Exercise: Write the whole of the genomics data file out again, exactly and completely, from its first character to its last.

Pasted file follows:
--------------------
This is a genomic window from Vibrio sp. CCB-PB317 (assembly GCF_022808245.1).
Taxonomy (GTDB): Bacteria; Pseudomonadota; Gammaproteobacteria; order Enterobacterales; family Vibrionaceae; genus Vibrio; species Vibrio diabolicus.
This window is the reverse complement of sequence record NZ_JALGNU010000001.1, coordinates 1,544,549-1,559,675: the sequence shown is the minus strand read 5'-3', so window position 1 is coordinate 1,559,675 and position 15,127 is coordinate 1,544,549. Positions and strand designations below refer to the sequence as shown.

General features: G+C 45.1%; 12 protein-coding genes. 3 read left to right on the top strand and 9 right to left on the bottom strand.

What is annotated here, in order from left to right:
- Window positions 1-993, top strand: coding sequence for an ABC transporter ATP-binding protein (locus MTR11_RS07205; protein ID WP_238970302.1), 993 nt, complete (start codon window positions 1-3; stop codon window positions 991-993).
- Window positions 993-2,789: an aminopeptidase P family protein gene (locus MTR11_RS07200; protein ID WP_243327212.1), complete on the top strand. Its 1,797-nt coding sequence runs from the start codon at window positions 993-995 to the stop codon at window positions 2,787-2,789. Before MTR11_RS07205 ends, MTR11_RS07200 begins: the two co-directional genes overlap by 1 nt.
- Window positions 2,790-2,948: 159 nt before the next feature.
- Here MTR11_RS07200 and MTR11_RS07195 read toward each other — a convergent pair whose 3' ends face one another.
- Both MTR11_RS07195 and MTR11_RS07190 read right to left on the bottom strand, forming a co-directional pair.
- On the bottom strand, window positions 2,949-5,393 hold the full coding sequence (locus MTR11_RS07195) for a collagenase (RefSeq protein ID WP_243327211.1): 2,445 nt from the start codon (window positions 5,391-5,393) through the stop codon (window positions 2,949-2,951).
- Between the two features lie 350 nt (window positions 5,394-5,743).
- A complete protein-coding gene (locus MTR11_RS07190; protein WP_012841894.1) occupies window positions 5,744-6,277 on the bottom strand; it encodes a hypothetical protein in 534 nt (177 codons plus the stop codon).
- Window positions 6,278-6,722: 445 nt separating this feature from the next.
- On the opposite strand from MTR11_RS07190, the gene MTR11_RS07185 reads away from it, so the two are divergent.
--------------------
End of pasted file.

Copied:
This is a genomic window from Vibrio sp. CCB-PB317 (assembly GCF_022808245.1).
Taxonomy (GTDB): Bacteria; Pseudomonadota; Gammaproteobacteria; order Enterobacterales; family Vibrionaceae; genus Vibrio; species Vibrio diabolicus.
This window is the reverse complement of sequence record NZ_JALGNU010000001.1, coordinates 1,544,549-1,559,675: the sequence shown is the minus strand read 5'-3', so window position 1 is coordinate 1,559,675 and position 15,127 is coordinate 1,544,549. Positions and strand designations below refer to the sequence as shown.

General features: G+C 45.1%; 12 protein-coding genes. 3 read left to right on the top strand and 9 right to left on the bottom strand.

What is annotated here, in order from left to right:
- Window positions 1-993, top strand: coding sequence for an ABC transporter ATP-binding protein (locus MTR11_RS07205; protein ID WP_238970302.1), 993 nt, complete (start codon window positions 1-3; stop codon window positions 991-993).
- Window positions 993-2,789: an aminopeptidase P family protein gene (locus MTR11_RS07200; protein ID WP_243327212.1), complete on the top strand. Its 1,797-nt coding sequence runs from the start codon at window positions 993-995 to the stop codon at window positions 2,787-2,789. Before MTR11_RS07205 ends, MTR11_RS07200 begins: the two co-directional genes overlap by 1 nt.
- Window positions 2,790-2,948: 159 nt before the next feature.
- Here MTR11_RS07200 and MTR11_RS07195 read toward each other — a convergent pair whose 3' ends face one another.
- Both MTR11_RS07195 and MTR11_RS07190 read right to left on the bottom strand, forming a co-directional pair.
- On the bottom strand, window positions 2,949-5,393 hold the full coding sequence (locus MTR11_RS07195) for a collagenase (RefSeq protein ID WP_243327211.1): 2,445 nt from the start codon (window positions 5,391-5,393) through the stop codon (window positions 2,949-2,951).
- Between the two features lie 350 nt (window positions 5,394-5,743).
- A complete protein-coding gene (locus MTR11_RS07190; protein WP_012841894.1) occupies window positions 5,744-6,277 on the bottom strand; it encodes a hypothetical protein in 534 nt (177 codons plus the stop codon).
- Window positions 6,278-6,722: 445 nt separating this feature from the next.
- On the opposite strand from MTR11_RS07190, the gene MTR11_RS07185 reads away from it, so the two are divergent.